“The Girl Who Kicked the Hornet’s Nest” (R) (3.5) [Strong violence, some sexual material, and brief language.] [Subtitled] [DVD and VOD only] After being shot three times while defending herself from her scarred, abusive, Russian spy father (Georgi Staykov) and crazed half-brother (Micke Spreitz ) and recuperating at a Swedish hospital under the care of a kindhearted doctor (Aksel Morisse) in this powerful, riveting, convoluted, gritty, superbly written, well-acted, 148-minute final installment of Stieg Larsson's Millenium trilogy (that is, “The Girl with the Dragon Tattoo” and “The Girl Who Played with Fire”), a caring journalist (Michael Nyqvist), a magazine editor (Lena Endre), and her lawyer (Annika Hallin) help gather evidence against numerous guilty parties(Lennart Hjulström, Jan Holmquist, et al.), including a prominent psychiatrist (Anders Ahlbom), when the mohawk-wearing, revenge-driven, victimized computer hacker (Noomi Rapace) goes on trial for attempted murder in Stockholm. 

“A Great North Christmas” (NR) (2.5) [Available Nov. 15 for free on Crackle Plus at] — When two her kindhearted best friends (Melissa Bain and Kat Fullerton) arrange a surprise getaway to Canada during Christmastime for a beautiful, powerful, ambitious, workaholic, entertainment lawyer (Laura Mitchell) in Los Angeles with the hope that she will find someone special in James Douglas’ enjoyable, family-friendly, romantic, predictable, 85-minute film, she meets a handsome, warm-hearted former investment banker turned dogsled trainer (Jay Hindle), who lives with his widowed mother and ultimately changes her hectic, lonely life.

“The Laws of the Universe: The Age of Elohim” (PG) (2) [Subtitled] [Violence and destruction, language, and thematic elements.] [Opened in October in select theaters.] — When a menacing, darkness-spreading, arachnid-like alien (voiceover by Ayumu Murase), who joins forces with an ape-like alien (voiceover by Satoshi Tsuruoka), disguises a bomb as a meteor to attack Earth 150 million years ago in Isamu Imakake’s slow-paced, repetitive, simplistic, preachy, sci-fi, 2-hour animated Japanese religious parable with striking hand-drawn animation, a powerful warrior (voiceover by Fumika Shimizu) is sent to Earth that is ruled by the Christ-like God Elohim to train the various military leaders (voiceovers by Hiroki Takahashi, Jun Kasama, Ryôtarô Okiayu, Taku Yashiro, et al.) and their racially-diverse armies to defeat the impending darkness.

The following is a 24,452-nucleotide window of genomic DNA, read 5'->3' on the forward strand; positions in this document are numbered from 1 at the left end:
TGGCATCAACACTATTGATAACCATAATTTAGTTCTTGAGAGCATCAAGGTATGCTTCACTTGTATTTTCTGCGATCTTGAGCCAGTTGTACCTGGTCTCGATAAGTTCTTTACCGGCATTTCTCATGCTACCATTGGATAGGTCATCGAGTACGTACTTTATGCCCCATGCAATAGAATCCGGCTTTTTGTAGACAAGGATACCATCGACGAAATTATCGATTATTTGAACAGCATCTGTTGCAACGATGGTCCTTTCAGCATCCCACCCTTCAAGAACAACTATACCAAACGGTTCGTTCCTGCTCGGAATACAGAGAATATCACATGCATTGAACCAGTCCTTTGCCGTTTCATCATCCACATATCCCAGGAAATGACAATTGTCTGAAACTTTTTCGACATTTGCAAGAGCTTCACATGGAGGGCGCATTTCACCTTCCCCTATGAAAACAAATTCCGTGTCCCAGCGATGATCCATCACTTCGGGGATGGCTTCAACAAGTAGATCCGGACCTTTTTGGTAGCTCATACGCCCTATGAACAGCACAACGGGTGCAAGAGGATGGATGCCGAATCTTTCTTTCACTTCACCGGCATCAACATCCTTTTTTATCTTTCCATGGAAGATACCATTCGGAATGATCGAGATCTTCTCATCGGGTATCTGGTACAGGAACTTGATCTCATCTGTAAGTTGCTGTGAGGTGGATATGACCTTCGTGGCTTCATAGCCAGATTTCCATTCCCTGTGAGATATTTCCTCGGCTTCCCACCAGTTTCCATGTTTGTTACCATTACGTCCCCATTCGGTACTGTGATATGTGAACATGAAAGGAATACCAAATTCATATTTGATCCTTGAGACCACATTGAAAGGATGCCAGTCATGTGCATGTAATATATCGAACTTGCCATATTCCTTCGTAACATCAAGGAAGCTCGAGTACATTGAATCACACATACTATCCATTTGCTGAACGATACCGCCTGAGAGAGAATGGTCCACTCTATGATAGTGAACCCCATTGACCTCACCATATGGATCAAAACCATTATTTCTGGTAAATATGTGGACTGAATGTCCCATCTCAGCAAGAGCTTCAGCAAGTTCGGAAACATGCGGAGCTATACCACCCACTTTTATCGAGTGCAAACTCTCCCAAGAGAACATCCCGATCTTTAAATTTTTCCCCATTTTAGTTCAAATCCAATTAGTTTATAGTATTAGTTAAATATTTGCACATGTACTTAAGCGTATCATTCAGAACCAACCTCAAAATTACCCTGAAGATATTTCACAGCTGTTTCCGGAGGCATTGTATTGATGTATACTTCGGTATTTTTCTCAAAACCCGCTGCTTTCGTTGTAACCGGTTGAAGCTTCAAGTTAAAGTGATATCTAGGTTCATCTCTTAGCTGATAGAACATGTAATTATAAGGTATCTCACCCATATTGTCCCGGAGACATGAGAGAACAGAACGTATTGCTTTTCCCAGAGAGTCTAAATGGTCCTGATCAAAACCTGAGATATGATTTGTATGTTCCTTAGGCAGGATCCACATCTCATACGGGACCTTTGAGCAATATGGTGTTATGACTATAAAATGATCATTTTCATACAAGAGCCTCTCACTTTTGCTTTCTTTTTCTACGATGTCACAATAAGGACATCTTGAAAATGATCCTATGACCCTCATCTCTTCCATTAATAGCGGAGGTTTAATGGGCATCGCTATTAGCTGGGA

“Monsters” (R) (2) [Language.] [Partially subtitled] [DVD and VOD only] — Overly dark cinematography mars this lackluster, disappointing, low-budget, 93-minute horror film in which an American photojournalist (Scoot McNairy) and an injured daughter (Whitney Able) of a wealthy publisher try to make it back to the safety of the United States after being stranded in a Central American country that was invaded and infected by monstrous, tentacle-clad aliens when a probe returned from Jupiter’s moon Europa six years earlier.


“Oil on Ice” (NR) (4) [[DVD and VOD only] — Peter Coyote narrates this educational, eye-opening, politically controversial, 57-minute, 2004 documentary that examines the pros and cons of the existing Alaskan pipeline and the potential repercussions on the already fragile ecosystem of drilling for possibly more than 3.2 billion barrels of fossil fuel in the stunningly beautiful, 1.5-million-acre Arctic National Wildlife Refuge in northern Alaska by citing the effects on the annual migration of the Porcupine caribou herd and on the more than 180 species of birds, presents astonishing facts such as 85% of Alaska’s general revenue comes from oil and gas royalties, and discusses the devastating economic, ecological, financial, and climatic aftermath of the Exxon-Valdez disaster in 1989 through interviews with University of California Energy Institute representative Severin Borenstein, Gwich’in writer Adeline Peter Raboff, artist Char Davies, conservationists Bill Weber and Celia Hunter, Rocky Mountain Institute representative Amory Lovins, former Alaskan Governor Tony Knowles, activists Dune Lankard and Sarah James, caribou biologist Ken Whitten, arctic ecologist David Klein, mayors (Jim Whitaker, George Ahmaogak, and Rosemary Ahtuangaruak), wilderness guide Robert Thompson, Gwich’in leader Norma Kassi, auto industry consultant David Shearer, Sierra Club representative Carl Pope, Cordova fisherman Robbie Maxwell, marine toxicologist Riki Ott, marine biologists Dr. Paul Kingston and Mandy Lindeberg, and residents Charlie Swaney, Leonard Lampe, and Rodney Ahtuangaruak.